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Epistolary form & Maggie Nelson interview in jubilat

   Right now I'm reading Emily Dickinson's letters as part of a summer book club with Dara Wier and friends in the writing program, and we're thinking about the epistolary form. 

For poets this form is familiar... in writing as in letter-writing, we might conjure a real-and-imagined addressee— someone we respond to, someone elsewhere who we expect might open the envelope, someone to be made aware of what it is we have been doing, thinking, meaning in our own words.

    While writing to you, part of our imagination is also busy embellishing you— we are writing to our inner understanding of you...  In addition, we are writing to and from a real-and-imagined inner understanding of the relations between us... And so the reality of relations within the epistolary form is variable; is reliant on the mind of the addresser.... (part of why love letters are so abundant, I think.)

The addressee propels the poem absently.

But sometimes there is more of an absence— here is an excerpt from an interview with Maggie Nelson in jubilat 24.

I think when I wrote Bluets I was like, wow, I don't have any addressee, and I'm very alone here, so that book in some way puts to the test what speaking to a "you" may or may not be.        — Maggie Nelson

Read more from the interview conducted by Dara Wier.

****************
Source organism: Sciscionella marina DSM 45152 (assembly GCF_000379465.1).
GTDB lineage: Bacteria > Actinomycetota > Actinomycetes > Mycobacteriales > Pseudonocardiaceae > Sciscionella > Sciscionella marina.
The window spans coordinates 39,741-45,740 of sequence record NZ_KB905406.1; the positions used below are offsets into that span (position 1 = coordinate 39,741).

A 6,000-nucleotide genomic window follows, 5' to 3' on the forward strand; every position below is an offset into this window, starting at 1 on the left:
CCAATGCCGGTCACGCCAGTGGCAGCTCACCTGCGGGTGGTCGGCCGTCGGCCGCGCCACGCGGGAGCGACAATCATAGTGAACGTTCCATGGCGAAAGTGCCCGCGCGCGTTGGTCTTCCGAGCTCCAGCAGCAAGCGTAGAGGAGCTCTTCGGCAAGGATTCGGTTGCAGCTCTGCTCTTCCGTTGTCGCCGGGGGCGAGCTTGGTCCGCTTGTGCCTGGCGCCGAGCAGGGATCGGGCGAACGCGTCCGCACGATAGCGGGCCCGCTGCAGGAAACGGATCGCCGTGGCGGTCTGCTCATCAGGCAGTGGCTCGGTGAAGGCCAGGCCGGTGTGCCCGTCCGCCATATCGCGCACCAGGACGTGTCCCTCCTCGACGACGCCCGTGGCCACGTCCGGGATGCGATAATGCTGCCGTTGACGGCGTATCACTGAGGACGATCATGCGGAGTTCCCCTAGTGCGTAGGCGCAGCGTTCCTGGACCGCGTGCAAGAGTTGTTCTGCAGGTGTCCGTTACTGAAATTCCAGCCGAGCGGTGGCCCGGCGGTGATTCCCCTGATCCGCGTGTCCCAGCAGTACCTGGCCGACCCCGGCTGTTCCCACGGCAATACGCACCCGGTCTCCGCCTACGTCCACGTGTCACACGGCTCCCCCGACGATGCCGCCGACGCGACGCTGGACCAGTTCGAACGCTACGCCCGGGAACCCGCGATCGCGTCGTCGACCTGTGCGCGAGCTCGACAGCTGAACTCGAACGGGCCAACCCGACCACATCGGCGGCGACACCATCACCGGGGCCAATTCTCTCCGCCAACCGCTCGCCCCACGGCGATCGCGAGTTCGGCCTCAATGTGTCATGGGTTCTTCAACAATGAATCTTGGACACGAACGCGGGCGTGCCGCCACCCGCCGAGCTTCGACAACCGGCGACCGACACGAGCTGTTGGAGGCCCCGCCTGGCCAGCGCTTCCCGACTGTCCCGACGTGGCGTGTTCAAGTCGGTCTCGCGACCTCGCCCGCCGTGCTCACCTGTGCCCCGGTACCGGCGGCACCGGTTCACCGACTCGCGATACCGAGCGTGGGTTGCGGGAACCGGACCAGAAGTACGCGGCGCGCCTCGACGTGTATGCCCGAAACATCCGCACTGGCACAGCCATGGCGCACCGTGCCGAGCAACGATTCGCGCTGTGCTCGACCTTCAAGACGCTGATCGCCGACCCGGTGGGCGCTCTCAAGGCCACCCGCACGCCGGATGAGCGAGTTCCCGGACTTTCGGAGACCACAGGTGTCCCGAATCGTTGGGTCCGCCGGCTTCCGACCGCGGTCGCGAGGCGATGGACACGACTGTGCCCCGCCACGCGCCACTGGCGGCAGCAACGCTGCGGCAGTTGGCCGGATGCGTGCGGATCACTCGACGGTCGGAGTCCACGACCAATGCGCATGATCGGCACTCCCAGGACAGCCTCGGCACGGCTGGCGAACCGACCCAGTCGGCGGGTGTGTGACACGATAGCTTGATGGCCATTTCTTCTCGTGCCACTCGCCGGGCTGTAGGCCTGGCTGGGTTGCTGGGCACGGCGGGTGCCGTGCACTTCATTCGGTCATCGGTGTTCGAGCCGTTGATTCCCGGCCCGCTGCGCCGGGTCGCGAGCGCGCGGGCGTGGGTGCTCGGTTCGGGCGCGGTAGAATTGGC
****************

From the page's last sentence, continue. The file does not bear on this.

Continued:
Subscribe to jubilat for a complete transcript.                                                                                  

What cannot be put in a letter?

jubilat 13's found content includes this list of items forbidden to be sent in the mail.

"Entry Forbidden" [Selections from the International Mail Manual, "Country Conditions for Mailing," May 2005, U.S. Postal Service] by Deborah Golub [excerpt]

All maps showing the territory of Ecuador with incorrect boundaries.
So-called "Panama" hats.
Bits and mouthpieces made of copper.

Articles bearing political or religious notations on the address side.
Playing cards, except in complete decks properly wrapped.
Pulverized coca beans.

Great Britain and Northern Ireland
Horror comics and matrices.

Gardenia plants and seeds.
Police whistles.


Toys made of lead.

Read "Entry Forbidden" in its entirety.

Subscribe to jubilat for this & more like this!

— Compiled by Halie Theoharides, managing editor of jubilat.

May 26, 2015

May 17, 2015

May 11, 2015

May 03, 2015

August 02, 2009

July 19, 2009

July 05, 2009

June 28, 2009

June 21, 2009

June 14, 2009

June 07, 2009

May 31, 2009

May 24, 2009

May 17, 2009

May 10, 2009

May 03, 2009

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I left it
on when I
left the house
for the pleasure
of coming back
ten hours later
to the greatness
of Teddy Wilson
"After You've Gone"
on the piano
in the corner
of the bedroom
as I enter
in the dark

from New and Selected Poems by David Lehman


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